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Pushing the envelope of proprietary interests: the nadir of the numerus clausus principle?

Contents
I    Introduction
II   The Nature of and Justification for Numerus Clausus
III  Purpose and Justification for Numerus Clausus
IV   Common Law Developments Relevant to Numerus Clausus
V    Parking Easements
VI   Impact of Statutory Provisions
VII  Risks with Statutory Reforms
VIII Democratic and Deliberative Governance
IX   Numerus Clausus and Personal Property
X    Influence of New Technology
XI   Climate Change
XII  Conclusion


I Introduction

Property law may seem for some to be like the never changing law of the Medes and Persians, (1) but the concept of what property is, how we describe it, and what types of instruments may be appropriately created as property interests, continues to develop. (2) The stability in property law reflects to some extent the influence of the numerus clausus principle, or 'closed list rule', that has jealously guarded entry by new interests to the status of property interests unless they complied with specified criteria. Edgeworth describes this 'metaprinciple' as follows:
   Conventionally described as 'the numerus clausus principle'--in
   English, the 'closed list' principle--it expresses the stringency
   of the common law's approach to property rights, particularly over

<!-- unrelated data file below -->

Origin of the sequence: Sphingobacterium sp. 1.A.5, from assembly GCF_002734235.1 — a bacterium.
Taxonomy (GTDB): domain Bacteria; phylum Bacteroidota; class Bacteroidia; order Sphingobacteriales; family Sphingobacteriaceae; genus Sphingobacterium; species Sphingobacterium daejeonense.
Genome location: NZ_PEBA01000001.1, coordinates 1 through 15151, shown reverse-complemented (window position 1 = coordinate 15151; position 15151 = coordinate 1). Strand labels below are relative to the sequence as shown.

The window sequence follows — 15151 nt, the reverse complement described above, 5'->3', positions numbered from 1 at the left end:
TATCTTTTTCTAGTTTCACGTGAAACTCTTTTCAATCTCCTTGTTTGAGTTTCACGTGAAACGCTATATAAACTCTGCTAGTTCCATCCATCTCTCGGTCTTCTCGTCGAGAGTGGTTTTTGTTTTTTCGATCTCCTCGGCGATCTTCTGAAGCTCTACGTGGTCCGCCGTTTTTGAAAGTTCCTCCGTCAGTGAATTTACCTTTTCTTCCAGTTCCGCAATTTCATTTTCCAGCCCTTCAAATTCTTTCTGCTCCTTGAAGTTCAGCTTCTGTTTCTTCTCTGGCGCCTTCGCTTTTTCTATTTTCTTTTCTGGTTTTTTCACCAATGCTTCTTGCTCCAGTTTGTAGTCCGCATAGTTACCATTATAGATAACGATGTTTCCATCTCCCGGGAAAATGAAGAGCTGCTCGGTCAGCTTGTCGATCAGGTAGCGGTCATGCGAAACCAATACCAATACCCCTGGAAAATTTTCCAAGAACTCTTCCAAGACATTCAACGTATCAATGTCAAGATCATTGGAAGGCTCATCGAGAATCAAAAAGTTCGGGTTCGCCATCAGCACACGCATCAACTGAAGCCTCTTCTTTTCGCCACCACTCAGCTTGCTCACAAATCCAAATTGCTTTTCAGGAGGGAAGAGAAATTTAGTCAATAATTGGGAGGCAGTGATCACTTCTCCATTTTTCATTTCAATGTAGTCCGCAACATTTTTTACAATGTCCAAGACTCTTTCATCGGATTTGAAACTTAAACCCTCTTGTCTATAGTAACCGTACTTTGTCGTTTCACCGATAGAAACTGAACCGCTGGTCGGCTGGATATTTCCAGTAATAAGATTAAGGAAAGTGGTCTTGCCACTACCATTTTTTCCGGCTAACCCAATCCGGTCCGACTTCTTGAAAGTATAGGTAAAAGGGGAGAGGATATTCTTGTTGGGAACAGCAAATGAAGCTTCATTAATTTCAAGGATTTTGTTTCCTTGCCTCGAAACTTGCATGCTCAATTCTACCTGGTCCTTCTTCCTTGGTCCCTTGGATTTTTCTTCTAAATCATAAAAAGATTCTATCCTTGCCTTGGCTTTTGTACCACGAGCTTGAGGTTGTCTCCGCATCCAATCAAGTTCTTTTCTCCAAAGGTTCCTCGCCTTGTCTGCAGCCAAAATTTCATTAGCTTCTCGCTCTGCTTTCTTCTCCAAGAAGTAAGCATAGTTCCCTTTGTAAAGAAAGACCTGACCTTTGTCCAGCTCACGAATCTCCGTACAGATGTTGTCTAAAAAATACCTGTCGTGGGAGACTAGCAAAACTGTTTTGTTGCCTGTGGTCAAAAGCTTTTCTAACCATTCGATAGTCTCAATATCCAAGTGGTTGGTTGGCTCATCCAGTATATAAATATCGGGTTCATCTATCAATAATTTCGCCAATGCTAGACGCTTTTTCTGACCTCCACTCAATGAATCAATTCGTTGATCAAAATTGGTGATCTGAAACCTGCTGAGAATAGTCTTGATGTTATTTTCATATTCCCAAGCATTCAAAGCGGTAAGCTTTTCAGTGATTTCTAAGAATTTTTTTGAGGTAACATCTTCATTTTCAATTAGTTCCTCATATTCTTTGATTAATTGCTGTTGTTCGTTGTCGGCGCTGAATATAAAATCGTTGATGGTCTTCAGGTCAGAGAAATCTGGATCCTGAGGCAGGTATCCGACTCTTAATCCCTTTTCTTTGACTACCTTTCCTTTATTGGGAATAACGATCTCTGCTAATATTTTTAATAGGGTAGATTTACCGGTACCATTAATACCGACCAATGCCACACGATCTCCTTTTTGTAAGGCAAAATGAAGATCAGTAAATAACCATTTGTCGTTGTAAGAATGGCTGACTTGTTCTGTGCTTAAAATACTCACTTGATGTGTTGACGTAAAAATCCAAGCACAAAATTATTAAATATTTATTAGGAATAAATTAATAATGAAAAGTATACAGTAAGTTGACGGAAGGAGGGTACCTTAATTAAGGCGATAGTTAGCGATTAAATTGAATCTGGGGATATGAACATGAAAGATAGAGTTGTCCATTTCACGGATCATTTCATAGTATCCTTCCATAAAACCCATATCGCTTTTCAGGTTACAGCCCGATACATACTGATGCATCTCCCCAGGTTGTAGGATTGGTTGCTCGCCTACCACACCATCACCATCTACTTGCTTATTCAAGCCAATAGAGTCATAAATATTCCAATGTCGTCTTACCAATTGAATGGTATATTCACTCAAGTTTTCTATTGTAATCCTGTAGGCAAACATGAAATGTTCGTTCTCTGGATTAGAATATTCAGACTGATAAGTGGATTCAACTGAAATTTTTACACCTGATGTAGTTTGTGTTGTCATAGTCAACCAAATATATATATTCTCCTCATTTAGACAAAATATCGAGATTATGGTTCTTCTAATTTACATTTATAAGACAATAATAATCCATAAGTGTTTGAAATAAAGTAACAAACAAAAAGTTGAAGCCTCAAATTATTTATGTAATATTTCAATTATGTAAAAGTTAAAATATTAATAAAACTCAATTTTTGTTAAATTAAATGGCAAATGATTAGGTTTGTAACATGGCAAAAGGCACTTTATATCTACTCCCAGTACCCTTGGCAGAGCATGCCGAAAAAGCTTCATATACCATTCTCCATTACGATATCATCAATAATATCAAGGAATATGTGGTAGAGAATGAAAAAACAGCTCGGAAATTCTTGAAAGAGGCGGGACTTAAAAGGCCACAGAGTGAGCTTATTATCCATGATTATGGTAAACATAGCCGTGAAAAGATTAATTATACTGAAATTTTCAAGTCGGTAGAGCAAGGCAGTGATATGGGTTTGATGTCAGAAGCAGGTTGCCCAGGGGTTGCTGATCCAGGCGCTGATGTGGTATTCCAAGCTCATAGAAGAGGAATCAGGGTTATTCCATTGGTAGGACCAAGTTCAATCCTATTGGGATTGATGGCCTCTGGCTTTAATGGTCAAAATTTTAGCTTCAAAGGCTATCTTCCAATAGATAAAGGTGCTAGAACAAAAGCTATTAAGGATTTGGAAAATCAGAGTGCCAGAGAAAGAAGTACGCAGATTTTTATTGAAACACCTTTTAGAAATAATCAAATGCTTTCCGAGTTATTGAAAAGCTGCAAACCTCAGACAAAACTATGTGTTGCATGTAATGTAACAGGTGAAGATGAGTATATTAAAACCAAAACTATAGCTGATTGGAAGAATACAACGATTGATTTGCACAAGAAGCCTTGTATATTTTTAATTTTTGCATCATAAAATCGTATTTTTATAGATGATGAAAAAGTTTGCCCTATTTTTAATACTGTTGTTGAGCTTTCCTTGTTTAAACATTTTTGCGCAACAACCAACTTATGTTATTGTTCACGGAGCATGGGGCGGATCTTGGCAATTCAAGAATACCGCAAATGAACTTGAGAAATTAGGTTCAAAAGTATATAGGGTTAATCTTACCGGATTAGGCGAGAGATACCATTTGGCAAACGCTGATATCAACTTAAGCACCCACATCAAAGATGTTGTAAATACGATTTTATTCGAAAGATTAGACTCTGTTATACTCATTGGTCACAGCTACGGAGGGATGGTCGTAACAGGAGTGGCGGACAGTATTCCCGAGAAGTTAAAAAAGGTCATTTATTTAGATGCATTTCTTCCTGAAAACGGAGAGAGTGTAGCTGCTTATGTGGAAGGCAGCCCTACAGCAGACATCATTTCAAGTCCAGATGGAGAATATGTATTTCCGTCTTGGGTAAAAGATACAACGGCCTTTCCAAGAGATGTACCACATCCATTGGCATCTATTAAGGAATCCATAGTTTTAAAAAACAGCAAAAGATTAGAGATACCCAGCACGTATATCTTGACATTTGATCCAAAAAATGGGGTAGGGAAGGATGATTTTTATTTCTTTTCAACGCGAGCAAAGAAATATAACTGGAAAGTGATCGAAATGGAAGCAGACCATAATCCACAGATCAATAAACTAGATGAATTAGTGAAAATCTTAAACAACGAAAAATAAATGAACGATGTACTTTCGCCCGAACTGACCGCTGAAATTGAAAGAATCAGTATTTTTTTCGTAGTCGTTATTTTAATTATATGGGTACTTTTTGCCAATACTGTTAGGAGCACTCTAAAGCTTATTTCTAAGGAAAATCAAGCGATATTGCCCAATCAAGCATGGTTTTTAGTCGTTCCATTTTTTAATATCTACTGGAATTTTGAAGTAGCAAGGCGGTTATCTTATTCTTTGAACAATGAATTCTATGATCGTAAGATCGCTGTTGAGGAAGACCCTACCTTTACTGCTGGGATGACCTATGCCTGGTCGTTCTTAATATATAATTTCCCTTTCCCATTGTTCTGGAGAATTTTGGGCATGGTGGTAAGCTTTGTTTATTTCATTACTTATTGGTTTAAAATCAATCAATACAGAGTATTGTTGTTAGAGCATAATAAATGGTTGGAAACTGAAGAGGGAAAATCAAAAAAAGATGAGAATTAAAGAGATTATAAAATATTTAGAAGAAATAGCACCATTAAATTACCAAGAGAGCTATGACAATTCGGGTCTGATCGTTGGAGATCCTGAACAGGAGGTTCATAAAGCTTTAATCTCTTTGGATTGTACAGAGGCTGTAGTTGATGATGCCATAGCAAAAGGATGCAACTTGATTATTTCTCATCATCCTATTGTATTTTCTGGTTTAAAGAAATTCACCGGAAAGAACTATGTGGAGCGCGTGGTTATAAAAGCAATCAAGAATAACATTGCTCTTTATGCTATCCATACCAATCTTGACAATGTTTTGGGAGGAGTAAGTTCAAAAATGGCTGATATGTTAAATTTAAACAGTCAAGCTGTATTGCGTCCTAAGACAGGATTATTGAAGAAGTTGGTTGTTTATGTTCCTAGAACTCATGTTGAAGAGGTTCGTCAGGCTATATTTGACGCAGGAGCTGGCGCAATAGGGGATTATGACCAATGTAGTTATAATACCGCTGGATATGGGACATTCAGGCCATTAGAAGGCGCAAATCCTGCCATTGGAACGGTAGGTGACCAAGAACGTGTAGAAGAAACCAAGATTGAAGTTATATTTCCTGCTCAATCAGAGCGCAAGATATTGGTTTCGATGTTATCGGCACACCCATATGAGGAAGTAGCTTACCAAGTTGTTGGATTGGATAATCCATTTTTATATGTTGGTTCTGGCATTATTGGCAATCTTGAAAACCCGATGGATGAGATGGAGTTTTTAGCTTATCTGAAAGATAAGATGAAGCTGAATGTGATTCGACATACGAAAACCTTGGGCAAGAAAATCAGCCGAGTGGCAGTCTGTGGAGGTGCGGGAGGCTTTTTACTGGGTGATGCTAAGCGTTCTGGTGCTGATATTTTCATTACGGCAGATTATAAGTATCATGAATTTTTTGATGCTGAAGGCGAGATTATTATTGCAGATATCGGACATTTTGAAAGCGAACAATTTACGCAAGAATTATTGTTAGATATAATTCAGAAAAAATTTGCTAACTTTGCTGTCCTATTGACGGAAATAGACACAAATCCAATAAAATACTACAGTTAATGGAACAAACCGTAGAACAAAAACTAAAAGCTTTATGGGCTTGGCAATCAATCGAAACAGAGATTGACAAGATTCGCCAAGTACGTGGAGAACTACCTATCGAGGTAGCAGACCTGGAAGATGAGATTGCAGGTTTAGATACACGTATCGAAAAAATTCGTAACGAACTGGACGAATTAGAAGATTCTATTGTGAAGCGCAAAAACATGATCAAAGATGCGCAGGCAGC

land. In essence, the principle holds that landowners are not at
   liberty to customise land rights, in the sense of reworking them in
   an entirely novel way to suit their particular individual needs and
   circumstances. Rather, any new rights must fit within firmly
   established pigeonholes, of which the law permits only a small and
   finite number. The principle applies regardless of the terms of any
   agreement that parties might reach for the purpose of creating such
   an interest, so it is irrelevant that a specific contractual
   arrangement to create a wholly novel interest might be free and
   fair. (3)


Despite the conservative influence provided by this principle, this article argues that the complexity of our increasingly globalised world, global issues like climate change and technological advances will promote significant change in property law concepts. (4) The ability of property law to develop and change is significant as it 'constitutes one of the tools humans use to shape our landscapes' which in turn leads to new forms of property law. (5) Some changes may be influenced by the political and democratic process behind statutory change along with the traditional developments in the common law based upon the influence of social change. This article will deal with some of the changes in the conception of the nature of property law in recent years, it will analyse some of the influences at the basis of those developments and what might be the future direction for developments in property law. As the envelope of proprietary interests is pushed it may deliver new dimensions about what property means and its significance for an owner of a property interest.